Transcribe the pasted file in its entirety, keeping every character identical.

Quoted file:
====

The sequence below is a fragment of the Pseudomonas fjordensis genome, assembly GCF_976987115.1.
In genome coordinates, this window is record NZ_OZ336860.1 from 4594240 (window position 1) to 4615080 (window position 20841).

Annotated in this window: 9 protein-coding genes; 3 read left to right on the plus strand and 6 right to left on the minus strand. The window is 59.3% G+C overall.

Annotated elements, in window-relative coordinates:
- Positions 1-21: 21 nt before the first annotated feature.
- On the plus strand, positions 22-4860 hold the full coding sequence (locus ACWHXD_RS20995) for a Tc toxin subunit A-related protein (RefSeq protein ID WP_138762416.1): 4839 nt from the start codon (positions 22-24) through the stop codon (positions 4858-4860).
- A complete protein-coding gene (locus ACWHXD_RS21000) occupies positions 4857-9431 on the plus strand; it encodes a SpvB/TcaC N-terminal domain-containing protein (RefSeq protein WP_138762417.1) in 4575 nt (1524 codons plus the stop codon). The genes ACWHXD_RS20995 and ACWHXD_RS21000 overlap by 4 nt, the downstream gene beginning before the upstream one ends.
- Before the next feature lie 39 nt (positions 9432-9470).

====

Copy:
The sequence below is a fragment of the Pseudomonas fjordensis genome, assembly GCF_976987115.1.
In genome coordinates, this window is record NZ_OZ336860.1 from 4594240 (window position 1) to 4615080 (window position 20841).

Annotated in this window: 9 protein-coding genes; 3 read left to right on the plus strand and 6 right to left on the minus strand. The window is 59.3% G+C overall.

Annotated elements, in window-relative coordinates:
- Positions 1-21: 21 nt before the first annotated feature.
- On the plus strand, positions 22-4860 hold the full coding sequence (locus ACWHXD_RS20995) for a Tc toxin subunit A-related protein (RefSeq protein ID WP_138762416.1): 4839 nt from the start codon (positions 22-24) through the stop codon (positions 4858-4860).
- A complete protein-coding gene (locus ACWHXD_RS21000) occupies positions 4857-9431 on the plus strand; it encodes a SpvB/TcaC N-terminal domain-containing protein (RefSeq protein WP_138762417.1) in 4575 nt (1524 codons plus the stop codon). The genes ACWHXD_RS20995 and ACWHXD_RS21000 overlap by 4 nt, the downstream gene beginning before the upstream one ends.
- Before the next feature lie 39 nt (positions 9432-9470).